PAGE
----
Bladder cancer investigational therapy may be given at home

bladder cancer cells

UroGen Pharma Ltd. has announced preliminary results of a study to assess the feasibility of home instillation of UGN-102 (mitomycin) for intravesical solution, an investigational therapy in development for primary chemoablation of low-grade, intermediate-risk non-muscle invasive bladder cancer (LG-IR-NMIBC). 

In the study, UGN-102 was suitable to administer at home by a visiting nurse under the supervision of a treating physician and resulted in 75% of patients achieving a complete response, defined as no detectable disease 3 months after starting treatment.

“Many bladder cancer patients are elderly and suffer from comorbidities that make frequent office visits for treatment a real burden,” said study investigator David Morris, urologist at Urology Associates PC, Nashville, TN. 

“Moving healthcare out of the clinical setting and into a patient’s home would represent a new treatment paradigm for bladder cancer, which may reduce clinic and hospital costs while increasing patient comfort and convenience.”

Complete response

Eight patients were enrolled and treated with UroGen Pharma’s UGN-102 by four investigators. Median age was 75 years (range 55-84). Six patients completed treatment (six doses), and two patients discontinued the study (five doses and four doses, respectively) due to adverse events (AEs) unrelated to treatment. 

All eight patients were evaluable for treatment response, and 6 of 8 (75%) achieved a complete response three months after starting treatment. The two patients who discontinued were assessed as non-responders. Treatment-related AEs were mild to moderate in severity (most common: dysuria and fatigue in two patients), and three patients with significant comorbidities had a serious AE, all of which were unrelated to treatment with UGN-102.

Patients, nurses and investigators completed home instillation feasibility questionnaires. These standardized feasibility questionnaires highlighted that all eight patients preferred at-home to in-office treatment, and five of six patients recommended UGN-102 home instillation instead of transurethral resection of bladder tumors (TURBT). Home instillation was reported as feasible for visiting nurses, and three of four investigators considered at-home treatment “not different” than in-office treatment.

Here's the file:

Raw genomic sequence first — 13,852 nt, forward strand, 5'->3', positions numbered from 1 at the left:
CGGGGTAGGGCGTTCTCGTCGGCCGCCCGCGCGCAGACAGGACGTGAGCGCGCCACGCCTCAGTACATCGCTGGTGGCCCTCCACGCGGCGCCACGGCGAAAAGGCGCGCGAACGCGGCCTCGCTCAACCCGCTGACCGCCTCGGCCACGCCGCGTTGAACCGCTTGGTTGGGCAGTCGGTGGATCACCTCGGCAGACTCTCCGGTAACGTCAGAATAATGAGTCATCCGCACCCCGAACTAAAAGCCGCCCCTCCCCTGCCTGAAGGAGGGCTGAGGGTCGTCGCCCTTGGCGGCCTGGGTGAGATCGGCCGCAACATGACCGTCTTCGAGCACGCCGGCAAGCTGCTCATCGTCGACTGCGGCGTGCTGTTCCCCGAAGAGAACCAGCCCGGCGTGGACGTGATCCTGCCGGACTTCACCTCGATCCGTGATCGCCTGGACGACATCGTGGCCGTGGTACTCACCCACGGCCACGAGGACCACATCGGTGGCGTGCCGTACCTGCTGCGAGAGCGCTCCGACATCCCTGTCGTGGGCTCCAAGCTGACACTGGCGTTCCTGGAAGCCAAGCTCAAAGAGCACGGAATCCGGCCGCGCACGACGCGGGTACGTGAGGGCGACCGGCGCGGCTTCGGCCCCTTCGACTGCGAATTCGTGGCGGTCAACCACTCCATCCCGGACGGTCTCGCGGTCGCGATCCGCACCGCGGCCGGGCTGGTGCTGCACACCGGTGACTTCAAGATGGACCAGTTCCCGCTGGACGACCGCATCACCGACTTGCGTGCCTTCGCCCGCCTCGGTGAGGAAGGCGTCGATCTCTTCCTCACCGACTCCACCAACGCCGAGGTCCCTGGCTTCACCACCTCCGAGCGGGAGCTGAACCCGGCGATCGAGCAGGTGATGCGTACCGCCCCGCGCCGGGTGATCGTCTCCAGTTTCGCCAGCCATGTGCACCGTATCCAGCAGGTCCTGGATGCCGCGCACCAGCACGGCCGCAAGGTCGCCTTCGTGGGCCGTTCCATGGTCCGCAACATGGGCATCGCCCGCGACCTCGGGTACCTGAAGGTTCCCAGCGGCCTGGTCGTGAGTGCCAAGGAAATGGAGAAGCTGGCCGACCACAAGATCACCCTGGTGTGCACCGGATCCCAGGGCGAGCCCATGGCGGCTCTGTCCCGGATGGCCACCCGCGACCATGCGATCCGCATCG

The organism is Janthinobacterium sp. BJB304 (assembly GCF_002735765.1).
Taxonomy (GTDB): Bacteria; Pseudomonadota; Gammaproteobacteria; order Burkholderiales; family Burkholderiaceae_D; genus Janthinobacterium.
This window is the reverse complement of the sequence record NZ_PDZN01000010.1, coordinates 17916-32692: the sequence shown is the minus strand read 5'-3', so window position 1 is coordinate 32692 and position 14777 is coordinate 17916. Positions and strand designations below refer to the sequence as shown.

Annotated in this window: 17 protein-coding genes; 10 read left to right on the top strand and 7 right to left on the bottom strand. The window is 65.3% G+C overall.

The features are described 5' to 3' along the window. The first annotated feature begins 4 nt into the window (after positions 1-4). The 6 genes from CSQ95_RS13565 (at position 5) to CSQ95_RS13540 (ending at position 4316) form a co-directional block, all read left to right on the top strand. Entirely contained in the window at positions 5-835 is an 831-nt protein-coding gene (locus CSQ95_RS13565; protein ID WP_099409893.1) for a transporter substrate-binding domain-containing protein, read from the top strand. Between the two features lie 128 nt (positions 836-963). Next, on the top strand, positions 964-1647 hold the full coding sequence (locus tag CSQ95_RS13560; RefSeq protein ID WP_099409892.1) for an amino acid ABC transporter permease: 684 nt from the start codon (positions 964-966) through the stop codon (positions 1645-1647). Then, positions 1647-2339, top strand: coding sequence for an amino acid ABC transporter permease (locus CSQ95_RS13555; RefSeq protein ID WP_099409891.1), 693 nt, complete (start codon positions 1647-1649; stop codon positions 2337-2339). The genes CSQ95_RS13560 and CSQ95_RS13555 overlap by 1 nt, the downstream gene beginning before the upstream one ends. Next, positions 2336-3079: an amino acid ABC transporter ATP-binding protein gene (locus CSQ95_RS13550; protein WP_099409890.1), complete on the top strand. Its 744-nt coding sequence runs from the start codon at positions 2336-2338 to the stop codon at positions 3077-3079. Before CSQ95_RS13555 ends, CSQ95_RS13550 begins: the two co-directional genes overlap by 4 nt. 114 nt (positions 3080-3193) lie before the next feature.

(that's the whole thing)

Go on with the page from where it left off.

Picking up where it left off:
“As a urologic oncologist, I feel confident that the home instillation study results, appearing on the heels of our phase 2 program and following the complete enrollment of our pivotal phase 3 ENVISION study for UGN-102, provide us with even more reasons to believe that our novel approach to treating LG-IR-NMIBC has the potential to address genuine unmet needs of patients with bladder cancer,” said Arie Belldegrun, board chair of UroGen Pharma.

The study enrolled patients with recurrent LG-IR-NMIBC who agreed to receive UGN‑102 at home. Six weekly doses of UGN-102 were administered. The first dose was administered on-site by a physician and the five remaining doses were administered at home by a visiting nurse. 

Patients were followed for AEs and treatment response was evaluated by visual observation, for cause biopsy, and urine cytology 3 months after treatment initiation. Complete response was defined as the absence of disease by white light cystoscopy, cytology, and histopathology.

“This study is another example of how UroGen continues to advance its mission to pioneer the way urothelial cancers are treated,” says Liz Barrett, president and chief executive officer, UroGen Pharma. 

“2023 will be a pivotal year for UroGen as we report on the ATLAS study of UGN-102 and start combinatorial treatments in the Phase 1 study of UGN-301. UroGen is in a strong position to achieve leadership in uro-oncology.”


Approximately 800,000 people are living with bladder cancer in the U.S., with 80,000 suffering from LG-IR-NMIBC. Patients with LG-IR-NMIBC face a future of recurrence and additional surgeries. Currently, the only primary treatment available is a surgical procedure known as TURBT, which requires anesthesia. Every time TURBT is performed it may impose more burden and serious risks on patients, including pain, bleeding, infection and injury (including perforation).

About UroGen Pharma‘s UGN-102

UGN-102 (mitomycin) for intravesical solution is an investigational drug formulation of mitomycin in phase 3 development for the treatment of LG-IR-NMIBC. Utilizing UroGen’s proprietary RTGel technology, a sustained release, hydrogel-based formulation, UGN-102 is designed to enable longer exposure of bladder tissue to mitomycin, thereby enabling the treatment of tumors by non-surgical means. 

UGN-102 is delivered to patients using a standard urinary catheter in an outpatient setting. Assuming positive findings from the ENVISION phase 3 study, UroGen anticipates submitting a New Drug Application (NDA) for UGN-102 in 2024. 

If approved, UGN-102 would be the first non-surgical primary therapeutic to treat a subset of bladder cancer characterized by high recurrence rates and multiple surgeries.

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